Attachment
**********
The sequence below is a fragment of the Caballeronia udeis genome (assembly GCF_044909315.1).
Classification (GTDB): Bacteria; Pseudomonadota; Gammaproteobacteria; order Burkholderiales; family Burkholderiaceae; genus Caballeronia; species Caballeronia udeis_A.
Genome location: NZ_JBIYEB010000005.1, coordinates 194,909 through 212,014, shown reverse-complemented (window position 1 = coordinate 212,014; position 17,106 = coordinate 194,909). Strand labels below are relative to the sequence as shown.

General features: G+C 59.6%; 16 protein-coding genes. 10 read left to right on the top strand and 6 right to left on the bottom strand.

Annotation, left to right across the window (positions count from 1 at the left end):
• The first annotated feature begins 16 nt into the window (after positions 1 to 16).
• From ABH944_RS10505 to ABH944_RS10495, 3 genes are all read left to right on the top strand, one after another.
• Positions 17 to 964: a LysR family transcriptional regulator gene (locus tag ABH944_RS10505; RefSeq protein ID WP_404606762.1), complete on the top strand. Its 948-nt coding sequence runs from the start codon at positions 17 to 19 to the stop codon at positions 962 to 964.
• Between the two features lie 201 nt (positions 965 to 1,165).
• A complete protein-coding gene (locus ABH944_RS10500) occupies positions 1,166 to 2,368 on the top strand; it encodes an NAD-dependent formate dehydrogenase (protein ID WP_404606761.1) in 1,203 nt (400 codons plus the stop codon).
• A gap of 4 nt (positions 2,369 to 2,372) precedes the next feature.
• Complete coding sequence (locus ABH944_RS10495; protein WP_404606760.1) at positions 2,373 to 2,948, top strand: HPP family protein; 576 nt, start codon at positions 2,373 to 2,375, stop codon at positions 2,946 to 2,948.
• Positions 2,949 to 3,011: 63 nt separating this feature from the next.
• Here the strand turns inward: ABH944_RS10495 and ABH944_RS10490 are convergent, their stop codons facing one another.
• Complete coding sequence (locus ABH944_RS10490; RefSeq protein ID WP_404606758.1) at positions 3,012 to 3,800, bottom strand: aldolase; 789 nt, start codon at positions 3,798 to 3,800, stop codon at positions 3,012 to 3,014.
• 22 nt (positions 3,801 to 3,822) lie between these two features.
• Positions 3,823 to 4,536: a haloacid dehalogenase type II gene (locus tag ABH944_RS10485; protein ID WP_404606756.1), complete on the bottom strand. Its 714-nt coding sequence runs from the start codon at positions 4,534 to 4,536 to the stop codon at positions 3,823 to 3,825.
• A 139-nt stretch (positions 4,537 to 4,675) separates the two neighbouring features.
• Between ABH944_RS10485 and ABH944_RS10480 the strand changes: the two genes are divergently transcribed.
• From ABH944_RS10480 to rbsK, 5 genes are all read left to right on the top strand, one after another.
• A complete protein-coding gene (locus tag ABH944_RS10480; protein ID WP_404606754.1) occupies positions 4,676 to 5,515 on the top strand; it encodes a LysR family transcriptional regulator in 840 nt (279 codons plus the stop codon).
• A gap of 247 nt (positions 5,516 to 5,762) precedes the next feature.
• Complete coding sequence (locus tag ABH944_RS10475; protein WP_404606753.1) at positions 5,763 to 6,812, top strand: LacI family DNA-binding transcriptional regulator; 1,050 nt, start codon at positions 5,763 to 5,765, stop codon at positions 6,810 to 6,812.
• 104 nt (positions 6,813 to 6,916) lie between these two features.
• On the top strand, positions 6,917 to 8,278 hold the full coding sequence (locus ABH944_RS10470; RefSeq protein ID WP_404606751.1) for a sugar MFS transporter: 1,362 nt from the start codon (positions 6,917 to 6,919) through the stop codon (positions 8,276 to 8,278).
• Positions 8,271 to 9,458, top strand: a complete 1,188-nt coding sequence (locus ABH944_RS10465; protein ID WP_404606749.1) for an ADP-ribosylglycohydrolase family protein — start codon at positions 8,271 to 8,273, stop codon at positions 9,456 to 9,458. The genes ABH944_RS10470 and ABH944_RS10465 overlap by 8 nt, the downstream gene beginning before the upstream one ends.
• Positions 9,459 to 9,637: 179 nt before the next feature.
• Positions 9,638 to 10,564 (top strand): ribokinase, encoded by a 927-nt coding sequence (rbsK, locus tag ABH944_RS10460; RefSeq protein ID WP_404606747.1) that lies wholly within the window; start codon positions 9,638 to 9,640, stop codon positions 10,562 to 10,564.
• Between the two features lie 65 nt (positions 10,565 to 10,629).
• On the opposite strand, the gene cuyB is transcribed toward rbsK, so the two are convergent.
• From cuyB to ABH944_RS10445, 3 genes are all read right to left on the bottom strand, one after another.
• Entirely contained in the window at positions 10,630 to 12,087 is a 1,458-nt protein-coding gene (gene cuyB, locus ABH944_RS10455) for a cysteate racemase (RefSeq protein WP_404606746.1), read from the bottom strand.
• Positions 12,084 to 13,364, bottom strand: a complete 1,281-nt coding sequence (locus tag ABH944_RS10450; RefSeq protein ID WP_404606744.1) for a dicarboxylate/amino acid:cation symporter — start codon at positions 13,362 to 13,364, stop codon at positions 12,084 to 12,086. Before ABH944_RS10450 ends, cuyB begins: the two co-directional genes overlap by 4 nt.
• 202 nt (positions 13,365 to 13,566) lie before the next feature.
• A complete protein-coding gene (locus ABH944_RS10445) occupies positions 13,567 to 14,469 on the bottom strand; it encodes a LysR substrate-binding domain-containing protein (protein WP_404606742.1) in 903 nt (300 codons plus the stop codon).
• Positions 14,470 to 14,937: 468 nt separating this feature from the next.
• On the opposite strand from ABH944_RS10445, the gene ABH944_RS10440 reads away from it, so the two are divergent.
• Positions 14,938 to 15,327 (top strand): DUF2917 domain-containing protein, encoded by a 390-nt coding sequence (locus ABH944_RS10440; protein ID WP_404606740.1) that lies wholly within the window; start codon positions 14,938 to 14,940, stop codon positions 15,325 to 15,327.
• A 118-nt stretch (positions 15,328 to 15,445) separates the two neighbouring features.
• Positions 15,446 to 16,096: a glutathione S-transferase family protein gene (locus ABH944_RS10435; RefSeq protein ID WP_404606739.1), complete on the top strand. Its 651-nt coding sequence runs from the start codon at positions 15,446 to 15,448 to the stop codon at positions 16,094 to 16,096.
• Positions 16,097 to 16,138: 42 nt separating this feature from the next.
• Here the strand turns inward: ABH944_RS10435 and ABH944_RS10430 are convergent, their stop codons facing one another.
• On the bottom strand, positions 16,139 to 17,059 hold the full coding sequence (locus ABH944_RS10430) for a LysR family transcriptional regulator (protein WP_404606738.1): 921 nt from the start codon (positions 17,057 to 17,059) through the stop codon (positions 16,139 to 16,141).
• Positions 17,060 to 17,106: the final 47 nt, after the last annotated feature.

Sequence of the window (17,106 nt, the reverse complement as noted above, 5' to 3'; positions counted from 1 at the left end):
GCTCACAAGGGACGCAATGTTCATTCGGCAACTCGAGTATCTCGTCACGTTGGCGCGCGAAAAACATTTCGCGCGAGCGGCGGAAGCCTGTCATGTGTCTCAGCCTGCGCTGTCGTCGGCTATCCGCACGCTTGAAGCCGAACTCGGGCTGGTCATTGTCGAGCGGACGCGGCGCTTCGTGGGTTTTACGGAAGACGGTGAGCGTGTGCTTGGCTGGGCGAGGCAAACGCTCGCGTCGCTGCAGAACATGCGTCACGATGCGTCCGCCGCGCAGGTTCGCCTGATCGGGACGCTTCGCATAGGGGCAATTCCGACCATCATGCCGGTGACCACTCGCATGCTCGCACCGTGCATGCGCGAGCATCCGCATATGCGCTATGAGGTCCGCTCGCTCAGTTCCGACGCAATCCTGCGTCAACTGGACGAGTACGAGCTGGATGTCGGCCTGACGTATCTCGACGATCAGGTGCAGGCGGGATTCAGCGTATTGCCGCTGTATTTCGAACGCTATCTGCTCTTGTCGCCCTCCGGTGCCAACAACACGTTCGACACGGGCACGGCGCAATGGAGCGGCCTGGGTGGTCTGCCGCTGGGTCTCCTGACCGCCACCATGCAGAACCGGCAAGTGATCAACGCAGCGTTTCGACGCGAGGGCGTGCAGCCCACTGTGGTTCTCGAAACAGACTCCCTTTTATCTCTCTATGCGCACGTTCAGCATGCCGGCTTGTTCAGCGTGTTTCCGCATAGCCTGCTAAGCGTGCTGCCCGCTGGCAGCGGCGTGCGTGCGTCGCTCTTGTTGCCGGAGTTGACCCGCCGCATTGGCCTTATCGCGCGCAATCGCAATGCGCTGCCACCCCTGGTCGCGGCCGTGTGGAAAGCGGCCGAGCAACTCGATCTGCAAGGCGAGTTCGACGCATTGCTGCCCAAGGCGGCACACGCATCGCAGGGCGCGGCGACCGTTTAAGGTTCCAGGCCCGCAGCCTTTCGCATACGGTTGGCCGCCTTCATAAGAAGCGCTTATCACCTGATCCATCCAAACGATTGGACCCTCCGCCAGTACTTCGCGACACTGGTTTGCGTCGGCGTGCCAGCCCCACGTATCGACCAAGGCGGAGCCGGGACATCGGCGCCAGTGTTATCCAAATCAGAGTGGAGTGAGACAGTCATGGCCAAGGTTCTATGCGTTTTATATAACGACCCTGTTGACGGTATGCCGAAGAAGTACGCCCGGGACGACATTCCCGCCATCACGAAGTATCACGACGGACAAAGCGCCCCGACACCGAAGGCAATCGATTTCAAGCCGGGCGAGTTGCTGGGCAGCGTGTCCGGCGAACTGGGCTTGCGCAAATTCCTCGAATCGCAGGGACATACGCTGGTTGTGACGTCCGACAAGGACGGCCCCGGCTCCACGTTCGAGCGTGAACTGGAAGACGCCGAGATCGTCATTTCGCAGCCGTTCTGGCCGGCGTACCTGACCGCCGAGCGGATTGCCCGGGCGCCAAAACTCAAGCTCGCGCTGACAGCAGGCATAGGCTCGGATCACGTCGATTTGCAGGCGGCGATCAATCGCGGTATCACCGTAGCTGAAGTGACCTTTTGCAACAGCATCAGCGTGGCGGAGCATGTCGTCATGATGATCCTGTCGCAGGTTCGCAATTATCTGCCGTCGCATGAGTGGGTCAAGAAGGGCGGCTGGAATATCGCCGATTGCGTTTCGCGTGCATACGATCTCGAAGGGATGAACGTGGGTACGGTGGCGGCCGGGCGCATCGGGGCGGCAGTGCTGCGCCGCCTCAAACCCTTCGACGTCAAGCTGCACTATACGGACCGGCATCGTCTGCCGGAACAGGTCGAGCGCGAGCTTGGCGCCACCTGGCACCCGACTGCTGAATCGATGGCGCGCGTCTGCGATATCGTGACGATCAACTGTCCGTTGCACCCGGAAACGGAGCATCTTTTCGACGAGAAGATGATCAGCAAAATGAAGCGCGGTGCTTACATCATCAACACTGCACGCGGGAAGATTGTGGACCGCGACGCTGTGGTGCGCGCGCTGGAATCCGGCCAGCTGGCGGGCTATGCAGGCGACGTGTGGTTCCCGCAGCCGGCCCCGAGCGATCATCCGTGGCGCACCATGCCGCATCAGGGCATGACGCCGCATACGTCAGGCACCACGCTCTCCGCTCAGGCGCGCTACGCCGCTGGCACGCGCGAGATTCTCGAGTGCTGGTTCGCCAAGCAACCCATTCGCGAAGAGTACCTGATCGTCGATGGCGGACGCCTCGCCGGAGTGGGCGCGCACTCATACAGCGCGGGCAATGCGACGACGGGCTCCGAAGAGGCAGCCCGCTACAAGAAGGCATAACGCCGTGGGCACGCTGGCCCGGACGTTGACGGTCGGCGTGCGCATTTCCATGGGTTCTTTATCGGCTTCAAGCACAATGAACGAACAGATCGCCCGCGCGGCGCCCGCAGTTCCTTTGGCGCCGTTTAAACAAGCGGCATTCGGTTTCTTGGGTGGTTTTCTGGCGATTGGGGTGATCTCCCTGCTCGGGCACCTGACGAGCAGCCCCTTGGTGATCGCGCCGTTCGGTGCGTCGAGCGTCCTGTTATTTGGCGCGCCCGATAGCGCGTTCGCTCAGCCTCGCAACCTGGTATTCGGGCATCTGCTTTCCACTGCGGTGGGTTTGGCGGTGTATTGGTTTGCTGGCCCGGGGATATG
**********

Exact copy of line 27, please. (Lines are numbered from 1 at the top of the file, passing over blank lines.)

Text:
• Positions 9,459 to 9,637: 179 nt before the next feature.